September’s edition of IE3 Magazine featured a moving article about a first-generation business’s experience with ACCA’s MIX Group program. Ms. Pierce’s hesitation to join a MIX Group because of the cost and time commitment should resonate with any prudent business owner facing constant demands on their time.
What struck me was her closing line, if we “have a family emergency and need to step away from our business, any of my MIX Group colleagues would… run our business the way we do.”
I’ve been in this business for more than 50 years as a manager, company owner, Chairman of ACCA, and I remain active in ACCA. I’ve seen the ups and downs of business, and know that Ms. Pierce is right. A MIX Group can get you through those tough times where you need your closest peers to stand by your side.
Like Ms. Pierce, I hesitated to enter into the MIX Group program because I was trying to turn around a nearly bankrupt business that I purchased. It took me several years to feel comfortable enough to step away from AirRite for two weeks a year.
After I gained control of my business, I decided to attend ACCA’s “MIXer” at a conference. I met other experienced professionals who were working on their businesses and I decided to join the program. I was fortunate to be invited into a group quickly and thus entered a new phase of my career – working ON my business, not IN my business.
Before joining a MIX Group, I was becoming all too familiar with the saying, “it gets lonely at the top.” Like other contractors in the program, I benefited from being able to talk to others owners about the challenges and opportunities that faced. The business knowledge I gained my MIX Group was instrumental, but I quickly learned a much more valuable lesson – my peers were family, and they proved it in 1999.
That year, my son, AirRite’s Service Manager and GM, was in a terrible motorcycle accident. He suffered a broken back and pinched spinal cord. Like any father, my immediate concern was the safety of my son. But, my staff – his colleagues – served as a reminder that AirRite was a family operation and my staff were also suffering and praying for their coworker. I had to be there for them.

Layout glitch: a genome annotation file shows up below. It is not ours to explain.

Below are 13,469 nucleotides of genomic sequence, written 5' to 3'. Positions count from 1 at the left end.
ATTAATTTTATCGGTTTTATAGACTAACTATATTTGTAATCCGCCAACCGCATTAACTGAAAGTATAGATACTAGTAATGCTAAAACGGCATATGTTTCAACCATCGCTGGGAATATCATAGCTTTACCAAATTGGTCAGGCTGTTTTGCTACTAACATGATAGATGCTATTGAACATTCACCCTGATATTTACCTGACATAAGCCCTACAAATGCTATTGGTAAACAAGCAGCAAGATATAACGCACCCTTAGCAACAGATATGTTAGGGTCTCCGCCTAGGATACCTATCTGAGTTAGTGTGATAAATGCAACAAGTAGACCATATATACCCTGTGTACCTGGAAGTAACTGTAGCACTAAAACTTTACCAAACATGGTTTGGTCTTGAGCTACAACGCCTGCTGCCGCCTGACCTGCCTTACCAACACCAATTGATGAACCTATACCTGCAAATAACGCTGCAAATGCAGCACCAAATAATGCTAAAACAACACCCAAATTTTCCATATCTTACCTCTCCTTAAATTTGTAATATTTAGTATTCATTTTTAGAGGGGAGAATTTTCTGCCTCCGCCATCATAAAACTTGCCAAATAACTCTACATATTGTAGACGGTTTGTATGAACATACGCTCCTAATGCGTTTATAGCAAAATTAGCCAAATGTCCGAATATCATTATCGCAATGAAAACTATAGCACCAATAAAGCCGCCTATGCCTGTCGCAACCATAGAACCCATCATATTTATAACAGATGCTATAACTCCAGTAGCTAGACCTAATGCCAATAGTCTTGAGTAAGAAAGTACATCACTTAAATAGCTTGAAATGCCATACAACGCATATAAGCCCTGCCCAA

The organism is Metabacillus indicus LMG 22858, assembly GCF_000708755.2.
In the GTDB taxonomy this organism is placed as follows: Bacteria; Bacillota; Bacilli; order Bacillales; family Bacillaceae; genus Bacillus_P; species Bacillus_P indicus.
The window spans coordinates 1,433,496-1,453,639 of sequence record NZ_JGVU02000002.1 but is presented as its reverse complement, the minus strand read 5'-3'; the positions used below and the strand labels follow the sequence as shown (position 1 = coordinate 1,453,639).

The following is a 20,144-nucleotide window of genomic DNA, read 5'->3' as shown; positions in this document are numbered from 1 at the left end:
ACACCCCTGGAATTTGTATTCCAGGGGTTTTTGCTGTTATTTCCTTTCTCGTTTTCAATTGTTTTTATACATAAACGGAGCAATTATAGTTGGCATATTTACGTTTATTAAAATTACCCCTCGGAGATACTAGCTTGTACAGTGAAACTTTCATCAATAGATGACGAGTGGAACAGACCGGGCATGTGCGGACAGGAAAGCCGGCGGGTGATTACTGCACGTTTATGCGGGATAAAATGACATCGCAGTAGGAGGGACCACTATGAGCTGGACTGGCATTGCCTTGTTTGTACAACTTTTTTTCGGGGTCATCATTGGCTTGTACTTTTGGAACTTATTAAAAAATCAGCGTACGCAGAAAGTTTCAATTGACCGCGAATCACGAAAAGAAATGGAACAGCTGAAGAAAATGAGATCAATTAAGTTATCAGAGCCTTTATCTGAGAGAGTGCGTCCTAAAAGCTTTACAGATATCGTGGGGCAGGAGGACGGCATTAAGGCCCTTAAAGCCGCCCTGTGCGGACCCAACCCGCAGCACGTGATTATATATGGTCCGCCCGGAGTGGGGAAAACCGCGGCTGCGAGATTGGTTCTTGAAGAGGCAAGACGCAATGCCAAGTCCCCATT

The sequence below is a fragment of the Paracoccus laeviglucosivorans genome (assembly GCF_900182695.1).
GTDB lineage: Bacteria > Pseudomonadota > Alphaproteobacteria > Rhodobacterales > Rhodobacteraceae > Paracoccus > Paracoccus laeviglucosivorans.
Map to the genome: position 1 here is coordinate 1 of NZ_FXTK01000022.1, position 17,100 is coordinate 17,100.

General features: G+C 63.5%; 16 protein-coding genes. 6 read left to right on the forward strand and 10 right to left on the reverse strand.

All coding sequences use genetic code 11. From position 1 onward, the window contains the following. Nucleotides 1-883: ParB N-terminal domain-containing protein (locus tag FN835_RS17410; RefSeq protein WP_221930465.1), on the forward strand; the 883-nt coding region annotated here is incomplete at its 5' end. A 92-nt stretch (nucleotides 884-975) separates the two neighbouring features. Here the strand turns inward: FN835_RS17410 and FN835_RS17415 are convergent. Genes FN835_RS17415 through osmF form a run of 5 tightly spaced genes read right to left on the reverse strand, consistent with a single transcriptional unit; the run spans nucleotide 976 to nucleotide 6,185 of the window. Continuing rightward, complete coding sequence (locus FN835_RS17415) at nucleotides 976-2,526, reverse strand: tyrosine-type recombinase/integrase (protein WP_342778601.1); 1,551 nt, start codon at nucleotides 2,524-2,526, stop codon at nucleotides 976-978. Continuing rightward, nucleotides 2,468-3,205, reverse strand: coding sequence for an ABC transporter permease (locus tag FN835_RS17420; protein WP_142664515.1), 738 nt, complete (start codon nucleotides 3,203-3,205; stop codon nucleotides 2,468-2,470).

During this time of fear and unknown, I mustered the strength and tried to keep running AirRite and fill in for my son. Soon, however, it became more than I could handle and I turned to the only people who knew my business as well as me, my MIX Group. They knew AirRite’s strong and weak points, my staff, my customers, and how I liked things to be done.
Within days of reaching out, group members were scheduling regular calls and visits to AirRite to provide the guidance and support that we needed. Several of my MIX Group colleagues also arranged for their sales and service managers to spend longer periods of time with AirRite to ensure our team was able to keep moving forward.
This continued for several months as my son healed and began his therapy regimen. As often as possible, I would attend early morning meetings to update the AirRite family. I attended the meetings to assure our staff that their company was on sound footing, then I would turn the meeting back over to my peer who was filling in for me that week.
Sometimes, in situations like this, people receive a lot of help early on. But, help tends to fade away because many people often rely on small pools of close family and friends. A MIX Group, however, isn’t a small pool, it’s a reservoir of support – owners, staff, and sometimes their family members. Without my MIX Group, I am certain that this situation would have been much more difficult, if not impossible, to manage.
As a veteran in the industry, it is important that I share this story, especially with younger generations who may think they figured out all the aspects of running a business on their own. In the real world of business, there are many unknowns and we must prepare younger generations for them.
This is one reason why I follow Will Allen Dromgoole’s poem, The Bridge Builder. Dromgoole writes about an old man who crosses a swollen river, looks back and decides to build a bridge. Someone sees this and criticizes him because he already crossed the river. The old man responds:
“Good friend, in the path I have come,” he said, “There follows after me today A youth whose feet must pass this way. This stream, which has been as naught to me, To that fair youth may a pitfall be. He too must cross in the twilight dim — Good friend, I am building this bridge for him.”